Voter roll purges, long lines at some precincts, late results. Will the Fulton County and state officials who oversee voter registration and the polls redeem themselves on November 3?
Okay, first off: Why is Fulton always late returning its results?
Fulton often doesn’t learn the winners of races until well after midnight, long after other counties have counted ballots, and the June primary was no different. Blame it on Fulton’s size—75 miles from north to south—and the task of serving a total of 787,000 voters, says Richard Barron, the county’s elections director. After poll workers break down hundreds of polling locations, they deliver cards with results to five “check-in” centers located around Fulton. Cards then are driven to the election division headquarters to be counted. In June, faulty machines and COVID-19 resulted in understaffed polls, thus the long lines—particularly in predominantly Black areas.
How will November 3 be different?
Barron says the failure of thousands of voters this summer to receive the mail-in absentee ballot they requested—he blames a convoluted email submission process and workers contracting COVID-19—has been addressed thanks to help from a $6.3 million grant from the Center for Tech and Civic Life, a Chicago-based nonprofit. By late September, his team had already processed more than 170,000 applications. Barron hopes mail-in ballots and early votes will make up 80 percent of the vote, which should help control lines on Election Day. (If you didn’t mail your absentee ballot in time, bring it to one of the 20 secure dropboxes that county election officials have placed around Fulton.) The county also bought two mobile-voting buses for $700,000 with nine voting stations. Eight hundred additional poll workers will be at more than 250 polling places.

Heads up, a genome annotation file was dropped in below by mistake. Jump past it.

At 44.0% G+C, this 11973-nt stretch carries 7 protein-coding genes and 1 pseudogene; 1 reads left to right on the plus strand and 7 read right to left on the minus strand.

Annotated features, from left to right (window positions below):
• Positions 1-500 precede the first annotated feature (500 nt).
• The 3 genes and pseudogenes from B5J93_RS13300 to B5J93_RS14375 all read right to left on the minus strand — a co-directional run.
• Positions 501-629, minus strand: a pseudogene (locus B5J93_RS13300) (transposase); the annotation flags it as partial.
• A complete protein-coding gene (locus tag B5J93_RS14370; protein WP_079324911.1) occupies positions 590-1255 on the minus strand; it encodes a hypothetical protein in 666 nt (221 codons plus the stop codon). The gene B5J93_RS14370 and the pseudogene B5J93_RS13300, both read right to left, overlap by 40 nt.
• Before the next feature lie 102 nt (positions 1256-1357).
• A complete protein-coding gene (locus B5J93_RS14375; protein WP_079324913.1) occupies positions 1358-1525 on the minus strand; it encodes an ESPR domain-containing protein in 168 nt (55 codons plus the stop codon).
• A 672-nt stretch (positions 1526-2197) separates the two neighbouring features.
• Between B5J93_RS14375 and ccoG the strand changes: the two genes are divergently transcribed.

And if I didn’t receive my absentee ballot?
Check your MyVoterPage online to find your polling place. (Poll locations have changed for roughly 170,000 Fulton voters.) Signs will indicate where you can cancel that ballot from the system and vote on site.
What role does Secretary of State Brad Raffensperger play?
Counties manage elections, but the secretary of state maintains voter rolls, oversees the election process, and certifies the results. Last year, Raffensperger removed roughly 310,000 voters from the rolls who had moved, died, or hadn’t cast a vote in recent elections. FairFight Action, the voter advocacy group organized by Stacey Abrams, responded with a federal lawsuit. A recent investigation by the Palast Investigative Fund found nearly 200,000 of those voters were still eligible to vote. (The lawsuit prompted the state last year to add 22,000 names back to the rolls.) He also signed off on new electronic voting machines, which are opposed by some fair-elections advocates like Marilyn Marks. She has sued the state to instead use handmarked paper ballots, which she calls “the gold standard.”
How can I be sure my vote gets counted?
Marks tells people, if they’re comfortable doing so during the pandemic, to request a mail-in absentee ballot and drop it off at a secure dropbox. Barron seems confident the process will run smoothly. Fingers crossed.
This article appears in our November 2020 issue.